Primary vs. Secondary Databases
Original experimental data
The original data are sequencing chromatograms, gels, and comparable data traces that should be archived in the originating laboratory
Important Molecular Biological Databases
NCBI, EMBL, DDBJ
Three interlinked database centers
Each sponsors several interlinked databases (e.g., GenBank, PubMed, Refseq, Taxonomy; all at NCBI), and provides other tools and services.
Each accepts submissions independently, share data daily.
We will generally just consider genbank, and treat all of these as equivalent. They were, however, established independently, and each has its own peculiarities.
Strictly speaking, all of these are secondary databases. The data are not raw data -- they have been subject to interpretation. However the data are still fairly close to the original source. Additional databases have been developed by further reprocessing of genbank. These are often called "secondary databases."
Celera Genomics - One of several private sequence databases, involved in sequencing the human genome.
NCBI's databases are some of the most important databases in bioinformatics.
National Center for Biotechnology Information (NCBI), which is part of the National Library of Medicine (NLM), which is itself a part of the National Institutes of Health (NIH), a government agency.
Thus you know the url: http://www.ncbi.nlm.nih.gov
If you want more training on the tools available at GenBank, the University of Maryland sponsor an annual workshops offered by NCBI on how to use GenBank, and similar workshops are offered at other universities nationwide.
Nucleotide and amino-acid data, and allied databases.
Comprised of assembled sequences from the literature, unpublished submissions, and annotation provided either by the original authors, from other commentary, or by the curators.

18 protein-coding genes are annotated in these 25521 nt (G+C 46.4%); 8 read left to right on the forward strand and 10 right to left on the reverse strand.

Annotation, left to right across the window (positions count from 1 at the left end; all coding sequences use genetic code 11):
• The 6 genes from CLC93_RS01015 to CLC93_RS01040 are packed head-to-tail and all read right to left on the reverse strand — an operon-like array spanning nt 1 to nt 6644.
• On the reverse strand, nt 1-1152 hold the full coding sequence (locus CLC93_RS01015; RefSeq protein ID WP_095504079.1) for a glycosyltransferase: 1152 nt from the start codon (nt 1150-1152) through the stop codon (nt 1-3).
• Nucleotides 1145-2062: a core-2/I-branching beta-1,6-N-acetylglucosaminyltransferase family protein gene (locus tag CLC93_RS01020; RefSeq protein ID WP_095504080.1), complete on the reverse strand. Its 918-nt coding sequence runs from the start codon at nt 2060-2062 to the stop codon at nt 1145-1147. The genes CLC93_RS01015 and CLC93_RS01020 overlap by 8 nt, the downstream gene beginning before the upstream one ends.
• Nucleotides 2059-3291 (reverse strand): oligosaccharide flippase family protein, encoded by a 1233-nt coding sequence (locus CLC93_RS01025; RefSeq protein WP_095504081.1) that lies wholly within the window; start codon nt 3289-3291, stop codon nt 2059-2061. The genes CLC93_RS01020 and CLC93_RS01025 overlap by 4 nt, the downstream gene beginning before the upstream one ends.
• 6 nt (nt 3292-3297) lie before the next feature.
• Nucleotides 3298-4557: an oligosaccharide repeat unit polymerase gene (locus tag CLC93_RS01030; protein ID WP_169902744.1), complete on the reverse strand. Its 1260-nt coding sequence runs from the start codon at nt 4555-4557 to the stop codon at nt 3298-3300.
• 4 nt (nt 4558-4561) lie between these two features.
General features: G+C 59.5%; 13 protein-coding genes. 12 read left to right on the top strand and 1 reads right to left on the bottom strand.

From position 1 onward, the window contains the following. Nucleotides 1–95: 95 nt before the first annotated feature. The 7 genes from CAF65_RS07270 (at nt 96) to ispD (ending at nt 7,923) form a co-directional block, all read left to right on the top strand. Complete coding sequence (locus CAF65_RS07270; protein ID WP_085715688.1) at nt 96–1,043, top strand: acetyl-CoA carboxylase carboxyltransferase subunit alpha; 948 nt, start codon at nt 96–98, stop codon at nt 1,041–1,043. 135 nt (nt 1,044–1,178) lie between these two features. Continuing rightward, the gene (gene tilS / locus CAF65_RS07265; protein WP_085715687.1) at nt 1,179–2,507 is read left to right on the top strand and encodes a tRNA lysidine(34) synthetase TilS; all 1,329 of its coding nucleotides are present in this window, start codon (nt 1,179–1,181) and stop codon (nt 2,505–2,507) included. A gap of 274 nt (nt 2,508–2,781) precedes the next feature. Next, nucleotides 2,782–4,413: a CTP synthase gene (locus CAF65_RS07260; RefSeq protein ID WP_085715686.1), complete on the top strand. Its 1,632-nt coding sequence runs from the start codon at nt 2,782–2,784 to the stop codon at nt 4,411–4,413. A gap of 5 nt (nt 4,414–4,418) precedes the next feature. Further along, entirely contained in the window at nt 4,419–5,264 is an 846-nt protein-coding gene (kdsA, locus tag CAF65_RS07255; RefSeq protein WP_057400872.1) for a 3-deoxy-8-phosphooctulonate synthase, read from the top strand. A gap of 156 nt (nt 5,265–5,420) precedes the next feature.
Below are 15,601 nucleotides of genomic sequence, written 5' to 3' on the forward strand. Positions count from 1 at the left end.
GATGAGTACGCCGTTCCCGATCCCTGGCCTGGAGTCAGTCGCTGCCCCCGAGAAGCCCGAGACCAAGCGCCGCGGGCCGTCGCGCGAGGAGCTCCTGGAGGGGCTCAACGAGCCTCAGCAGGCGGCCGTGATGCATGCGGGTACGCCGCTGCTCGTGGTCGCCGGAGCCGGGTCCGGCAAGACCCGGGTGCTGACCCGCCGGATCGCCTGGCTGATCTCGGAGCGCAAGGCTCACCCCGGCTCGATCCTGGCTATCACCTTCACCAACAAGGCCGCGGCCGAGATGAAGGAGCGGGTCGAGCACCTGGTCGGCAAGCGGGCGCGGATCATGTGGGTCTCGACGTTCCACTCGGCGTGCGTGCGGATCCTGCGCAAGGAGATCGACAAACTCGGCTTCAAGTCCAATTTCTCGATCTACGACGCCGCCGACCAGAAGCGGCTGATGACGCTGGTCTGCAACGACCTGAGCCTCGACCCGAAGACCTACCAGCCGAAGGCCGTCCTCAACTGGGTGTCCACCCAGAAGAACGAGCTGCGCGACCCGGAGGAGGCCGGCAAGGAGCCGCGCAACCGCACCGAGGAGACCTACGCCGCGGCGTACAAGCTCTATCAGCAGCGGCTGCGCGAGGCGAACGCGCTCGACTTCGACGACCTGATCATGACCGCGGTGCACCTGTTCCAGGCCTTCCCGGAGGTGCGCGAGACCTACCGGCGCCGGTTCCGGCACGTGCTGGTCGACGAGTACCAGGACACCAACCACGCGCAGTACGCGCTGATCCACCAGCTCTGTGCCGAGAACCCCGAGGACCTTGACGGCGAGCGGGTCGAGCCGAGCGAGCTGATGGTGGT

Genbank sequences are typically the product of assembly of several overlapping fragments, and have had coding regions, introns, and other features identified by a variety of methods.
As with any form of interpretation, these annotations can be incorrect
Beware of plasmid sequences, primer sequences, and other artifacts
Growth of the sequence databases has been logrithmic since the mid-1980s, and shows no sign of slowing down.
Most sequences are submitted directly by the authors, typically as a part of publication, and the submitting author continues to "own" the submission. This means that updates and changes are normally done with the permission of the author.
Data can be deposited, but held confidential until the article is published
Most sequences are available for any use, although a few have been patented, or have other legal restrictions.
GenBank data are also linked externally, to databases not maintained by GenBank
Amino Acid (Protein) Data
Originally easier to obtain, and consequently more common than DNA sequence data, now mostly inferred sequences translated from DNA sequences.
Genbank has a parallel set of accession numbers for a protein database
Now the most common original data type.
The amino acid data in a genbank file are often inferred sequences translated from the DNA sequence, but in some cases represent actual polypeptide sequencing. The annotations should tell you how a sequence was obtained.
Protein Information Resource (PIR)
Swiss-Prot and PIR are derived databases in which data from genbank have been further analyzed and annotated.
Protein Data Base (PDB)
The main database for protein structural (x-ray crystallographic) data.
Protein Families (pFam)
Profile HMM alignment database
Full alignment (large, some with over 2500 sequences)